Balancing a Dobsonian

Jack Kramer

In separate article, I wrote about correcting the problem of the club's telescope not holding its position in altitude. The resolution boils down to the fine art of adjusting the equilibrium point of the tube and providing just the right amount of friction in the mounting. If you have a Dobsonian-mounted scope of your own, then you're familiar with the situation. Several years ago, we added a new focusing mount and a finder. This necessitated moving the primary mirror closer to the secondary and shortening the tube by a couple of inches. Since the scope was now out of balance, we moved the altitude bearings. Then a couple of years ago, the finder was replaced with a Telrad, and that slightly changed the balance again. Rather than try some more counterbalancing, I opted to tinker with the mounting. On each side of the tube there are teflon pads that bear against the inner sides of the rocker box when the scope is aimed from about 30o from the horizontal on up to the zenith. Through friction against the wooden box, these pads provide some braking action. However, as the scope swung higher overhead, the pads now bore against the sides with decreasing pressure, allowing the telescope tube to move too freely. This was caused due to the rocker box not being perfectly square; perhaps the sides have warped outward slightly. The solution was to add a piece of 1/16" thick copper clad circuit board material on one of the inside surfaces of the rocker box where a teflon pad bears against it. This keeps the scope from slipping and seems to have smoothed out the altitude motion somewhat. This material came from my junk drawer (origin unknown), but you probably could find similar stuff at places like the American Science Center or Harrison Supply in Wheeling.

In a situation where a Dobsonian telescope is slightly out of balance, a common solution is to add counterweights along the tube or on one end to achieve the desired equilibrium. Some observers even achieve a temporary fix by taping a crescent wrench or other heavy object to the tube in order to balance it while using a large eyepiece! But any permanent addition of weights is fraught with other problems, not the least of which is that the telescope now becomes that much heavier and less manageable. And as the telescope swings about the altitude axis, the point of equilibrium is constantly changing. Adding weights along the tube works well for the short tubed Schmidt-Cassegrains, but on longer tubed Dobsonians, the counterbalancing effect of the weight changes slightly as the effective moment arm shifts with tube rotation. This can result in the telescope tube having an annoying mind of its own when you try to make subtle movements to follow an object in the eyepiece. The following is an over-simplified illustration of what happens with a weight mounted at the base of the telescope tube. Of course, the force exerted by the weight of the upper part of the tube is also affected by movement around the altitude axis.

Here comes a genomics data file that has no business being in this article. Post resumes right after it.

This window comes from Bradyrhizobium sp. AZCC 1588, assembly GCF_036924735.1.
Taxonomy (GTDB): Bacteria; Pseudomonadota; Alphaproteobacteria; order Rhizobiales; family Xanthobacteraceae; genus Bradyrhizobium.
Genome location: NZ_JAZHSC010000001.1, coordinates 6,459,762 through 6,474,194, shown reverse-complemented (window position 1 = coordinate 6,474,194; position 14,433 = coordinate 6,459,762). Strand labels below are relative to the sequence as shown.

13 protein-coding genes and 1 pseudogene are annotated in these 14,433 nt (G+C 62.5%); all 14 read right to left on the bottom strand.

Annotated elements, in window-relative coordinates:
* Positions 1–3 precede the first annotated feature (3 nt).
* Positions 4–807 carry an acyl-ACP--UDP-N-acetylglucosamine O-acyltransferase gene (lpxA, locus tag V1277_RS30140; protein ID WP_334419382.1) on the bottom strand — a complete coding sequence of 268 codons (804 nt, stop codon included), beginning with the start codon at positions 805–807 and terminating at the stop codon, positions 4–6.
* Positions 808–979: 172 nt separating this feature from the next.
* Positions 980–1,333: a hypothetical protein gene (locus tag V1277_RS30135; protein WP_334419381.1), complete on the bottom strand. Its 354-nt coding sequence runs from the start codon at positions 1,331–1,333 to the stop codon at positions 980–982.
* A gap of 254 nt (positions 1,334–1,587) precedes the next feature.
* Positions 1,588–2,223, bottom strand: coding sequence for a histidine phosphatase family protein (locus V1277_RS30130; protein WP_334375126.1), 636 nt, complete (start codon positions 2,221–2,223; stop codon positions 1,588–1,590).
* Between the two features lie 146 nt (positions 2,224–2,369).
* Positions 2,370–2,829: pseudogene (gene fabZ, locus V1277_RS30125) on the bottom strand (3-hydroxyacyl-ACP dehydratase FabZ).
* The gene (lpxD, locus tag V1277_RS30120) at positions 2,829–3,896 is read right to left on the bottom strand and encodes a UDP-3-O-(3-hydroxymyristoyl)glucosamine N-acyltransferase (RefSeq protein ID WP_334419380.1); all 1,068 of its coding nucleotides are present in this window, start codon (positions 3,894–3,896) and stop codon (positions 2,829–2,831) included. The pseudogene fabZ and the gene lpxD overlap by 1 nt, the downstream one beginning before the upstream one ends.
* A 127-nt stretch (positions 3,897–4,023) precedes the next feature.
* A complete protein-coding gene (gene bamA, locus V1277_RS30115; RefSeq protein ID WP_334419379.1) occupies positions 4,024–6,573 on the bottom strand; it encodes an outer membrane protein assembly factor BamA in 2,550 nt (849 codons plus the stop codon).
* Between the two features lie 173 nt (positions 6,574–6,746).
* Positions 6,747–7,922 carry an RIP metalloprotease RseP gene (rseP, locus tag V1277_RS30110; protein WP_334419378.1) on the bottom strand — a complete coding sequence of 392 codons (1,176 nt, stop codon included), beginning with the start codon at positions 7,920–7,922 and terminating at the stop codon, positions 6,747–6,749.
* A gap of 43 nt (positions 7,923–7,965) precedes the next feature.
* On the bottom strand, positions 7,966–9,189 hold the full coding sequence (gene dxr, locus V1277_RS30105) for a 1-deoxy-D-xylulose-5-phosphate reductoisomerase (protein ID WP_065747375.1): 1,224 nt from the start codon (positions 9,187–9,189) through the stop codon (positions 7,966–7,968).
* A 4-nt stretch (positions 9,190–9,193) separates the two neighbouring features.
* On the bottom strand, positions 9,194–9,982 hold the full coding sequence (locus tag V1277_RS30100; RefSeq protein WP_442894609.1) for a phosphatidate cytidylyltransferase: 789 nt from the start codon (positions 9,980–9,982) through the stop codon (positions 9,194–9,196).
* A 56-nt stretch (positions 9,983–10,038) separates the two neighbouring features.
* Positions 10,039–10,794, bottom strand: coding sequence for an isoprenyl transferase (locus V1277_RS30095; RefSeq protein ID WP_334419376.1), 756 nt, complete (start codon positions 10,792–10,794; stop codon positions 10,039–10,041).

Some telescope builders make the weights easily moveable, which also helps as accessories are added. On a German equatorial mount, this can be accomplished by repositioning the counterweight on the declination axle and/or for-and-aft movement of the tube in its saddle. If the out-of-balance condition isn't severe, a good solution is to provide some braking action by adding friction or an adjustable clutch on the axes of the mounting. With the club scope, we added friction by "tightening" the rocker box 1/16 of an inch (the thickness of the circuit board). A similar problem occurs with equatorial mounts that are too flimsy to hold the telescope in place as it's aimed toward different areas of the sky. An axle riding in a sleeve generally has more friction in direct proportion to the surface area in contact. In fact, many of us set out to build a smoothly-operating telescope, only to be surprised to find that it moves too easily. Some friction has to be added to ensure that it stays where it's aimed without constantly putting on and taking off counterweights.

Another catch-22 can occur when using a lightweight, thin mirror in a Dobsonian-mounted telescope. To use the more efficient low-to-the-ground rocker box, you have to add a substantial counterweight at the primary mirror end in order to balance the telescope. But then you've just defeated one of the two advantages of the lightweight mirror! (The other advantage is lower cost.)

Published in the May 1994 issue of the NightTimes